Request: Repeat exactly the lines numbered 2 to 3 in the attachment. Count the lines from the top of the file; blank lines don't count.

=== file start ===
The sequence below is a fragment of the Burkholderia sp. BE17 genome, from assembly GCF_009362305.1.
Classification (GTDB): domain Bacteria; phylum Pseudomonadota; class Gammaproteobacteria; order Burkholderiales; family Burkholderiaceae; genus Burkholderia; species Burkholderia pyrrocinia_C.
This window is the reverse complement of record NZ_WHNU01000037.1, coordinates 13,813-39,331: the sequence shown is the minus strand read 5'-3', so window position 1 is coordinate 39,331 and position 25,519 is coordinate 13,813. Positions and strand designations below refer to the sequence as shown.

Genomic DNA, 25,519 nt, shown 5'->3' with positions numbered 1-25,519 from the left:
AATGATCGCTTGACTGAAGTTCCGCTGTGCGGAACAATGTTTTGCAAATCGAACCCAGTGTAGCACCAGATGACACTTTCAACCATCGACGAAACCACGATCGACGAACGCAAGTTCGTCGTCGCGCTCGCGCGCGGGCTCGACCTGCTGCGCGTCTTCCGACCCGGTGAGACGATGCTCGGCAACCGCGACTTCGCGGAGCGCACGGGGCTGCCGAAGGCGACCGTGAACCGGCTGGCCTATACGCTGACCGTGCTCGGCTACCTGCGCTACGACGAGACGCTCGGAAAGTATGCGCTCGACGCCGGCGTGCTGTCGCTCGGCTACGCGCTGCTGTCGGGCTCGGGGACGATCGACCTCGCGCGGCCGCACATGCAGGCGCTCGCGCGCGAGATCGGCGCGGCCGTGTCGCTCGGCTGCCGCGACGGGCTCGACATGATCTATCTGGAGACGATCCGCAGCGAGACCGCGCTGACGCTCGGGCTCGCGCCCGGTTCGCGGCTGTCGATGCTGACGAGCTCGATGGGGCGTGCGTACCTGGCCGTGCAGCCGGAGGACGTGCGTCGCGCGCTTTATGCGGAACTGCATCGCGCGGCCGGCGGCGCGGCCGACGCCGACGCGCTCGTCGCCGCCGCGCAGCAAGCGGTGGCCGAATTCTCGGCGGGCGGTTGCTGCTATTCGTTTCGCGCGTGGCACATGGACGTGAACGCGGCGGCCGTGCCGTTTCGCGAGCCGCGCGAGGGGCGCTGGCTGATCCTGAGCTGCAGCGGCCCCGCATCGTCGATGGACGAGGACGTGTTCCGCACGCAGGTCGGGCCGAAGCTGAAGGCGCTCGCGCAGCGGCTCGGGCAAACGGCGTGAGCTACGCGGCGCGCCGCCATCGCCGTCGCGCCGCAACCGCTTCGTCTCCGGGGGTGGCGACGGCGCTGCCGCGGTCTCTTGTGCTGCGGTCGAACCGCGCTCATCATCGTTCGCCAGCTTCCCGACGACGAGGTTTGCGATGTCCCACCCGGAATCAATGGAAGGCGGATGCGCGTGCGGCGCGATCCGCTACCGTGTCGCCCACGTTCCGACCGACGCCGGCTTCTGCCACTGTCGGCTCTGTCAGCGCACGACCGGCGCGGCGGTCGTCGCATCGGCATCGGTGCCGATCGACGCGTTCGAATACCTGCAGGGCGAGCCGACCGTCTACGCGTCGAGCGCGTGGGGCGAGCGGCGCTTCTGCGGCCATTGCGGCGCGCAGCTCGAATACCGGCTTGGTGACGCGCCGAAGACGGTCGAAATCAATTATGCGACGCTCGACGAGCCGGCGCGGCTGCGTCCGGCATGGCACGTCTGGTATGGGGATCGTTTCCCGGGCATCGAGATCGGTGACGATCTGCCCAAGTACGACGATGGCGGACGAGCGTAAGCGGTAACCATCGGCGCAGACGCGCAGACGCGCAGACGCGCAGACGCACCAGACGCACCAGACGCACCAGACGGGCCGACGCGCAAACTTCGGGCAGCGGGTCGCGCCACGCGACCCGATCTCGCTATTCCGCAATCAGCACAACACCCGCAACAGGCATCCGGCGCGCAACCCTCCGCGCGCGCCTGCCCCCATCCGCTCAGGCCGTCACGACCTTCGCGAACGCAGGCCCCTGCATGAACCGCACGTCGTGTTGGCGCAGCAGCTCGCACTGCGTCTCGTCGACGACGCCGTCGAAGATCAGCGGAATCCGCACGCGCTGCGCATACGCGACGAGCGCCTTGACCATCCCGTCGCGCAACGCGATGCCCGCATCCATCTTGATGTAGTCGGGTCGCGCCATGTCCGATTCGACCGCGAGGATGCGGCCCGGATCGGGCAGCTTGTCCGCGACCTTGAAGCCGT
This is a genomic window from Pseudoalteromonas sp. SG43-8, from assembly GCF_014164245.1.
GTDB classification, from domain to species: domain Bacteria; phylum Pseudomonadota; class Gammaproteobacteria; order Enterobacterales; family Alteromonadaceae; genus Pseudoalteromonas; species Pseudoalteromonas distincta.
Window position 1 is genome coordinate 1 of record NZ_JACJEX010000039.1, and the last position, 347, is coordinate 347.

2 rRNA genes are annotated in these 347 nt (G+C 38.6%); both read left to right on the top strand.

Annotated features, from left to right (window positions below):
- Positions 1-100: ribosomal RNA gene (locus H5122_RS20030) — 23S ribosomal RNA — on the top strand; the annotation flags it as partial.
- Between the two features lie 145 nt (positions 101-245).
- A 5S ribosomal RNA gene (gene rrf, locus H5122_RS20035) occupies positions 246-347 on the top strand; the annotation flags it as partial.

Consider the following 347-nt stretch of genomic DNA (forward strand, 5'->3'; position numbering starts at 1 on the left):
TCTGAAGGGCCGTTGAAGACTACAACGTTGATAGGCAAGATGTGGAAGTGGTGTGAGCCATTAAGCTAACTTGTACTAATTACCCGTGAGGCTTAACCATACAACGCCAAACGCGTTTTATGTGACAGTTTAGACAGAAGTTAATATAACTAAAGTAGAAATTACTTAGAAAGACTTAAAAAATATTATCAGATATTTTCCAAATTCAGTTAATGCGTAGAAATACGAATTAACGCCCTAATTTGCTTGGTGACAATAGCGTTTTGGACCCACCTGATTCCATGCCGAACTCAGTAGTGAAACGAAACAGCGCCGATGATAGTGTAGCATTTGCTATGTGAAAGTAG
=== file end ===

Classification (GTDB): domain Bacteria; phylum Pseudomonadota; class Gammaproteobacteria; order Burkholderiales; family Burkholderiaceae; genus Burkholderia; species Burkholderia pyrrocinia_C.
This window is the reverse complement of record NZ_WHNU01000037.1, coordinates 13,813-39,331: the sequence shown is the minus strand read 5'-3', so window position 1 is coordinate 39,331 and position 25,519 is coordinate 13,813. Positions and strand designations below refer to the sequence as shown.